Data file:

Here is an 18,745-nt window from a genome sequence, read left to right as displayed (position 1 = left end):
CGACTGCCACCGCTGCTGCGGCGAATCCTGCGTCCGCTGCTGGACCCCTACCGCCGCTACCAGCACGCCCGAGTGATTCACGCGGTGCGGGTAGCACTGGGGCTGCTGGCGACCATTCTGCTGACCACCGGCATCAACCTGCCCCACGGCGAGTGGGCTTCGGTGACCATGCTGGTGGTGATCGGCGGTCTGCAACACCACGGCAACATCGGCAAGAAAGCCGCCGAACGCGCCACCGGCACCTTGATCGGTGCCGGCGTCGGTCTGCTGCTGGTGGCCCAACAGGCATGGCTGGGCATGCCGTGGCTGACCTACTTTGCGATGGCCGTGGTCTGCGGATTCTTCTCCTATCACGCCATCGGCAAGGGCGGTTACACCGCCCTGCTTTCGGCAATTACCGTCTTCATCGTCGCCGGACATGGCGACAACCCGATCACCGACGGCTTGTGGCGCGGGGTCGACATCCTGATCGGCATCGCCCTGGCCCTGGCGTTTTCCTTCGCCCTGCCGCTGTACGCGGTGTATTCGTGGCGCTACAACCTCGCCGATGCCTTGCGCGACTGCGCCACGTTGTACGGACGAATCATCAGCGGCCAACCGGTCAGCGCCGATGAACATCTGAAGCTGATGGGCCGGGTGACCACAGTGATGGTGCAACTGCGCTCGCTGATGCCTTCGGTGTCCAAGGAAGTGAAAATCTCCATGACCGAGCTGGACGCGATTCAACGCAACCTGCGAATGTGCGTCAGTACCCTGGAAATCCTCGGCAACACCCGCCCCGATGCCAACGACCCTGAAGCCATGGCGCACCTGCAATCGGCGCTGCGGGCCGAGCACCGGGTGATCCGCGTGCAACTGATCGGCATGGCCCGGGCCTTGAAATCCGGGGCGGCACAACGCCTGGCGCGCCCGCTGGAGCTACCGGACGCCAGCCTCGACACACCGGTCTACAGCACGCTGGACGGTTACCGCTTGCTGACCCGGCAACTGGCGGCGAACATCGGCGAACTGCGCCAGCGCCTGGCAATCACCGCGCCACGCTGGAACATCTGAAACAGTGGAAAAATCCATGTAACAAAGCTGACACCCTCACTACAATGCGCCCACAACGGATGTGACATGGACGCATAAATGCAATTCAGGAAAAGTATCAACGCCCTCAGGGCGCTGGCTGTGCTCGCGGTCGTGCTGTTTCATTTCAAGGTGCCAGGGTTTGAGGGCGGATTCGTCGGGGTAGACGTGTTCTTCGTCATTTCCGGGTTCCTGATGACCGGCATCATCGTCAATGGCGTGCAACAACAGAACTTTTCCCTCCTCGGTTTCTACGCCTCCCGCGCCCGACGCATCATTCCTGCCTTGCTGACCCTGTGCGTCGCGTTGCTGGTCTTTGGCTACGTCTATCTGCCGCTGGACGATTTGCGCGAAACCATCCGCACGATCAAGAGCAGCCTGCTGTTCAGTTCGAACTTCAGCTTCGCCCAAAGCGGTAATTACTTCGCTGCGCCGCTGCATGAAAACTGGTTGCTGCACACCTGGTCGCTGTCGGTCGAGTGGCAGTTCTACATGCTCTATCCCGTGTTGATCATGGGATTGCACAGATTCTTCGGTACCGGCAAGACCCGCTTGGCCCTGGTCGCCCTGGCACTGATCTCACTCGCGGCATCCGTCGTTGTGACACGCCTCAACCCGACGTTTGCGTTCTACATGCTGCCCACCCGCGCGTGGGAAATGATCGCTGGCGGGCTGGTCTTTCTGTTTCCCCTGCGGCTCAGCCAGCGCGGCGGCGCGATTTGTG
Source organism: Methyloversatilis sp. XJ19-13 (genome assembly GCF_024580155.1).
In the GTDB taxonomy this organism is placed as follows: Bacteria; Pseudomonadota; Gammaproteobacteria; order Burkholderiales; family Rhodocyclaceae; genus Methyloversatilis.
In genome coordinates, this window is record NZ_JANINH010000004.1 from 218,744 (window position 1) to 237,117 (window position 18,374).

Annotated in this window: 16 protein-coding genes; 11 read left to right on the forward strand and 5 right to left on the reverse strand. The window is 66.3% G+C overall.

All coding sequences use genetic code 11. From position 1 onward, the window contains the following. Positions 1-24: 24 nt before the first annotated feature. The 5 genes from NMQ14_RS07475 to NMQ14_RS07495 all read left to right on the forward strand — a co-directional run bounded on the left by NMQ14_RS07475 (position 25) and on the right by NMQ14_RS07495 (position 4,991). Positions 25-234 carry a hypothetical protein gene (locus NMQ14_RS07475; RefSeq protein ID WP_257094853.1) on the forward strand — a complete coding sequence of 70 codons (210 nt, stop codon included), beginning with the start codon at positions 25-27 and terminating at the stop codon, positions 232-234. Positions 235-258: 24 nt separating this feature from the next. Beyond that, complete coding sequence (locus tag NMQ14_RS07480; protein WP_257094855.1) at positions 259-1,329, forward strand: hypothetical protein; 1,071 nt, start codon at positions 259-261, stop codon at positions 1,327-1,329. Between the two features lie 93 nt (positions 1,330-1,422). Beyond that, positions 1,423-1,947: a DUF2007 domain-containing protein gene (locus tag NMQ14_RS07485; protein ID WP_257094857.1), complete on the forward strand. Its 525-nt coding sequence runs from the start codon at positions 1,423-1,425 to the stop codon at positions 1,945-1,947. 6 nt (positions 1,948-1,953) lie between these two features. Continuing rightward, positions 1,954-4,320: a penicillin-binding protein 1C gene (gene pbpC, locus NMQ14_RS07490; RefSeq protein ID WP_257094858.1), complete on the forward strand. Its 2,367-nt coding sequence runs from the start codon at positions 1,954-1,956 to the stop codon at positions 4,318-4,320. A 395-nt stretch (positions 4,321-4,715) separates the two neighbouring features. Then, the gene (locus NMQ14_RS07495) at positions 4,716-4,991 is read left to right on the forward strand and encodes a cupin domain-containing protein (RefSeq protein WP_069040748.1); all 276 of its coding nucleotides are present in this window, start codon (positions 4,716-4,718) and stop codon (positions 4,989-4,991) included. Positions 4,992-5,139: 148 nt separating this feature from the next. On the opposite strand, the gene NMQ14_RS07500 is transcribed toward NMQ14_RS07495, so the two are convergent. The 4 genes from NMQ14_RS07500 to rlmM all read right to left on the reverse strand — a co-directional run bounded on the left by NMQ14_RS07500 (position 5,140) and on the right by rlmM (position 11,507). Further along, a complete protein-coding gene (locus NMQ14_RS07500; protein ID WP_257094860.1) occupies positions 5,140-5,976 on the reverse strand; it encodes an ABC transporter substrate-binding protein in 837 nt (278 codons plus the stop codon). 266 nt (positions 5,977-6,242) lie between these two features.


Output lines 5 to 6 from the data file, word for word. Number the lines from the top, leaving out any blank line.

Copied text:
In genome coordinates, this window is record NZ_JANINH010000004.1 from 218,744 (window position 1) to 237,117 (window position 18,374).

Annotated in this window: 16 protein-coding genes; 11 read left to right on the forward strand and 5 right to left on the reverse strand. The window is 66.3% G+C overall.